You know the postcard. For me, many years of wishing became planning about three years ago and after a couple of hiccups, this year it finally happened.
When you arrive at this end of the Sacred Valley of the Incas you can hike one to nine days.
You can hike from 5am from Aguas Calientes, the base town to be there for the gate opening at 6am or....
We met our tour group to be herded onto a bus and arrived at 9am amongst thousands of people and took a four hour tour. Arriving amongst the chattering throngs of people my first view of this majestic place was sadly underwhelming. Wearing an ear piece I stepped away from the group a few times but still did not feel the special way I had hoped.
We woke at 4am and made it to the line up for the bus by 4:45am for the first bus at 5:30am but 100 people had woken earlier than us.
Not to worry we were on the fourth bus and arrived at the view point with a very small number of people by 6:10 - beautiful.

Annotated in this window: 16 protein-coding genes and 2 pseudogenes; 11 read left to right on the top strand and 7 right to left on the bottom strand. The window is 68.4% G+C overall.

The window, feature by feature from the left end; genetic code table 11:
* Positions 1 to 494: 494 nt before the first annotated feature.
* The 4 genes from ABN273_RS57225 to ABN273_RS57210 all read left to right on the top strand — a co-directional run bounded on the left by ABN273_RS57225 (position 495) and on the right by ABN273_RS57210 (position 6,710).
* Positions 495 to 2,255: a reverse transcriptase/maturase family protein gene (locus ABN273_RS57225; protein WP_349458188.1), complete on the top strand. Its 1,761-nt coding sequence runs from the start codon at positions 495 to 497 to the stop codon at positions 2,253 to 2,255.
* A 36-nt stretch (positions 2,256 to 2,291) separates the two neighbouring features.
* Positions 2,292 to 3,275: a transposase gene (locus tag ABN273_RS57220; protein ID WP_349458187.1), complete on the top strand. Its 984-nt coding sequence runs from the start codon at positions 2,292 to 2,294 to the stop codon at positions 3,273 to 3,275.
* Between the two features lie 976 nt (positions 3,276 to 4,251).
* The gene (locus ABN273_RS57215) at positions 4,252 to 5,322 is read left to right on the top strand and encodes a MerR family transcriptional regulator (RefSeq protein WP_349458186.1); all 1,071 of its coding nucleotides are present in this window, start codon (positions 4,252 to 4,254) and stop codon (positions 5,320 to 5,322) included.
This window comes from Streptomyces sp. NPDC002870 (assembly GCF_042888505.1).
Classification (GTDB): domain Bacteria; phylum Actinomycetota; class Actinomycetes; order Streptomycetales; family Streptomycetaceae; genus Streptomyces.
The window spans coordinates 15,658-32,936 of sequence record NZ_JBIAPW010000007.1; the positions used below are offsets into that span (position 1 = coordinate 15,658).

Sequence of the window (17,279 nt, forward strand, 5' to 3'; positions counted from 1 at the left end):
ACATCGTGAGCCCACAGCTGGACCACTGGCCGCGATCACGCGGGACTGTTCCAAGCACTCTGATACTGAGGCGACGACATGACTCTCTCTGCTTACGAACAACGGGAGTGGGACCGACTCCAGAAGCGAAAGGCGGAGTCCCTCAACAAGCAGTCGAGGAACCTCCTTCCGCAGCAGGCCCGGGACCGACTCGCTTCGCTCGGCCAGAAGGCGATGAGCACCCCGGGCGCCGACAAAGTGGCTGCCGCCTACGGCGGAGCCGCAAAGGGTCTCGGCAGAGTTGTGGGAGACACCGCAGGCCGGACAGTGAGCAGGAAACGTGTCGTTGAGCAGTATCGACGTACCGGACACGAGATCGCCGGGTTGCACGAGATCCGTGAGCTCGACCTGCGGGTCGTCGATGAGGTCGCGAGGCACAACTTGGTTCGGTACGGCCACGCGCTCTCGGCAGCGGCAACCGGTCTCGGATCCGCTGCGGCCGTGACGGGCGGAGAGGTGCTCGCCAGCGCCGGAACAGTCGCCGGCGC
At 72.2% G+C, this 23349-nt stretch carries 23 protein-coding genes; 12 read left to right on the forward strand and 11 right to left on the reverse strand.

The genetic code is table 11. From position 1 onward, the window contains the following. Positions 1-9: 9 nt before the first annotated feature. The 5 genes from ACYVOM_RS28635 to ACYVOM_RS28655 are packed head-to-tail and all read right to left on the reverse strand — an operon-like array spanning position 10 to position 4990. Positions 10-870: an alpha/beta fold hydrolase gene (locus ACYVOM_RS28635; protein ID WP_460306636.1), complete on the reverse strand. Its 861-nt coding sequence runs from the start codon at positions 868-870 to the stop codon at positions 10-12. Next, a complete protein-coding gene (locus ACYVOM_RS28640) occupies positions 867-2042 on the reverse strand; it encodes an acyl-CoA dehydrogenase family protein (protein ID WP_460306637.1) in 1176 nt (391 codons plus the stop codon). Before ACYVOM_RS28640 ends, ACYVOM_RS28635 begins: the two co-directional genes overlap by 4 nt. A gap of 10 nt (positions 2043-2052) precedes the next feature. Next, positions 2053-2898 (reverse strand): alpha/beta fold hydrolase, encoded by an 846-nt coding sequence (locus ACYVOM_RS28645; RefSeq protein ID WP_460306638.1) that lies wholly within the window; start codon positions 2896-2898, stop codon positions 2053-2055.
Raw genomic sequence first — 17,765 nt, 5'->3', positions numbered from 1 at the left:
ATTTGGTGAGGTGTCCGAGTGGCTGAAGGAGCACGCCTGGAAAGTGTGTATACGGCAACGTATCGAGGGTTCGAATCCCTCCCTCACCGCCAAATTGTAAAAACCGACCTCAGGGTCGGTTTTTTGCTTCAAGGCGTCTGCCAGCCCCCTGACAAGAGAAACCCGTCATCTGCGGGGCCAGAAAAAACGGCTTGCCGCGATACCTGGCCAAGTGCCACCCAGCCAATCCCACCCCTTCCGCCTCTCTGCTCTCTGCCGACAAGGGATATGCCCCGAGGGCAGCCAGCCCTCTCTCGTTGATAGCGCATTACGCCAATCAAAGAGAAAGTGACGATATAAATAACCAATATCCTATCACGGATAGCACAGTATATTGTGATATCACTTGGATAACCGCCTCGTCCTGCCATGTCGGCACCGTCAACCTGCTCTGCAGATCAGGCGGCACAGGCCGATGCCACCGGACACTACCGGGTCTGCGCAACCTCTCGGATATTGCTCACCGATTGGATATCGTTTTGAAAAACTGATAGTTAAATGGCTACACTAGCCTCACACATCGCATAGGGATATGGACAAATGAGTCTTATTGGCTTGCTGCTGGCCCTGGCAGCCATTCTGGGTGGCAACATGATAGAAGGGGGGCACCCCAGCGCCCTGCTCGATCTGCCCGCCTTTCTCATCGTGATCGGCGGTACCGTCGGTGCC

It was unfortunately a cloudy morning so the sun was hidden as was part of the ruins but this also had a special beauty.
We hiked for an hour or so around the back of the mountain to the Inca Bridge. It was closed but the walk through the clouds on the narrow path in the silence was beautiful.
We arrived back at a view point at 7:50 just in time for the clouds to roll away and the sun to hit the lost city....a moment of beauty I cannot put into words. The universe gave us this view for about five minutes before rolling clouds back over it making the experience one of the grandest connections with Mother Earth I have had. Truly blessed.
My brief history.
Built in the 1400s, populated thereafter by 400-500 people. The Spanish arrived in 1573 and enslaved the Incan empire which covered most of South America at that time. However the Spanish never found Machu Picchu and it disappeared off the radar until being rediscovered by western explorers in 1911.